A fast lane to pain?

Stein is a Times staff writer.

We know that professional athletes regularly suffer injuries, but amateur athletes can experience serious pains as well.

Researchers at Tel Aviv University in Israel surveyed 98 amateurs in two bowling clubs. They were given questionnaires to assess musculoskeletal disorders as well as other factors, such as features of the game itself. Some 62% of bowlers said they experienced musculoskeletal symptoms in one or more joints during the last year. The number of leagues that bowlers participated in was a predictor of painful joints in the upper extremities, and the average achievement of bowlers predicted the number of painful joints in the entire body.

“Increasing numbers of adults are pursuing amateur athletics during their leisure hours,” said lead author Navah Ratzon via a news release. “But we’ve found worrying indications that this activity -- when not done properly -- may have negative effects on the musculoskeletal system.”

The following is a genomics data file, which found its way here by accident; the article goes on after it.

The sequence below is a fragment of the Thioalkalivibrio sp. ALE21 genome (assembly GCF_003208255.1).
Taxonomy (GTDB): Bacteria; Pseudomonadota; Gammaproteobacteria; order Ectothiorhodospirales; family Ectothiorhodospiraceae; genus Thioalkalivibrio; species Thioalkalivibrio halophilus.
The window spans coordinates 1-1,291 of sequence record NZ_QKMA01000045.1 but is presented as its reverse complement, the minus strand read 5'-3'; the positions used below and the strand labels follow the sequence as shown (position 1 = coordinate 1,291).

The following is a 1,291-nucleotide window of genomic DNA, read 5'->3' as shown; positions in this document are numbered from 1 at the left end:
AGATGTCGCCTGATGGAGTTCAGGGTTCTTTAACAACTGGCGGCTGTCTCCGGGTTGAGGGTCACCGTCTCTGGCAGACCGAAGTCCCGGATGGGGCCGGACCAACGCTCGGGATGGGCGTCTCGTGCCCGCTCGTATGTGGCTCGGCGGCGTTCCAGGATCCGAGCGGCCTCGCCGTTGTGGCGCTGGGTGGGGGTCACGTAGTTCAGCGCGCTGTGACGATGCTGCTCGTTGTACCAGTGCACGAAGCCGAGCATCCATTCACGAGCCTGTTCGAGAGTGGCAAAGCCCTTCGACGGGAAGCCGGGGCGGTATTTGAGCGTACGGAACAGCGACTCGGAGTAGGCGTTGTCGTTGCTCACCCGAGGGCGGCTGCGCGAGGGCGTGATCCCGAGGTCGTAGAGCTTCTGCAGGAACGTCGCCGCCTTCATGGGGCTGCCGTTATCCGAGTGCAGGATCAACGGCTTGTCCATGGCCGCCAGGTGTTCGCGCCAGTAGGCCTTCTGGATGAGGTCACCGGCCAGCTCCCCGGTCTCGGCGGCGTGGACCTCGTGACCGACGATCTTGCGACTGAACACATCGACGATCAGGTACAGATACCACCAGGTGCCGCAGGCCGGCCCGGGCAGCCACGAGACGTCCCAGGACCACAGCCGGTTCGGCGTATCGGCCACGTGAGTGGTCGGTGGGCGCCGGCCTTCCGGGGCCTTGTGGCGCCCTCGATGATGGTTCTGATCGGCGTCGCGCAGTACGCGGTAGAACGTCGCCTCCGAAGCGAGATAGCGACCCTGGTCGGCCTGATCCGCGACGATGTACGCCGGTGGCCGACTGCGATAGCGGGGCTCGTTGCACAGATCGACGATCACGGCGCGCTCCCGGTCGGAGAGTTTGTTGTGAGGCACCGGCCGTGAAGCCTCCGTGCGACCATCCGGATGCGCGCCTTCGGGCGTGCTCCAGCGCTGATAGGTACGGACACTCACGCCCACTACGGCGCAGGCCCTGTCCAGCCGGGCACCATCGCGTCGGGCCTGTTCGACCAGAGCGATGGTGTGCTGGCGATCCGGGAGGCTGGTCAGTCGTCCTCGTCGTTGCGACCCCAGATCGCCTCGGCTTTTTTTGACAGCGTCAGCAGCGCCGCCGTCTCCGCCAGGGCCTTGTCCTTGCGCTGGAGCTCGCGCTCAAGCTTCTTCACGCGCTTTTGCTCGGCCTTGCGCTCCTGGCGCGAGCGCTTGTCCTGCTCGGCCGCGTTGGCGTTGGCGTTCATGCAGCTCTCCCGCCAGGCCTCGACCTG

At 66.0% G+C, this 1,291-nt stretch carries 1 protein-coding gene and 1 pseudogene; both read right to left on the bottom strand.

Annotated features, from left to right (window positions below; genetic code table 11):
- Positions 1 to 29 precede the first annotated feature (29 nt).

Stretching is always important, she said, but so is exercising muscles that don’t get used that often. For example, tennis players and bowlers need to work their non-dominant arms and shore up other muscle groups to balance any asymmetries. The study was published recently in the journal Work.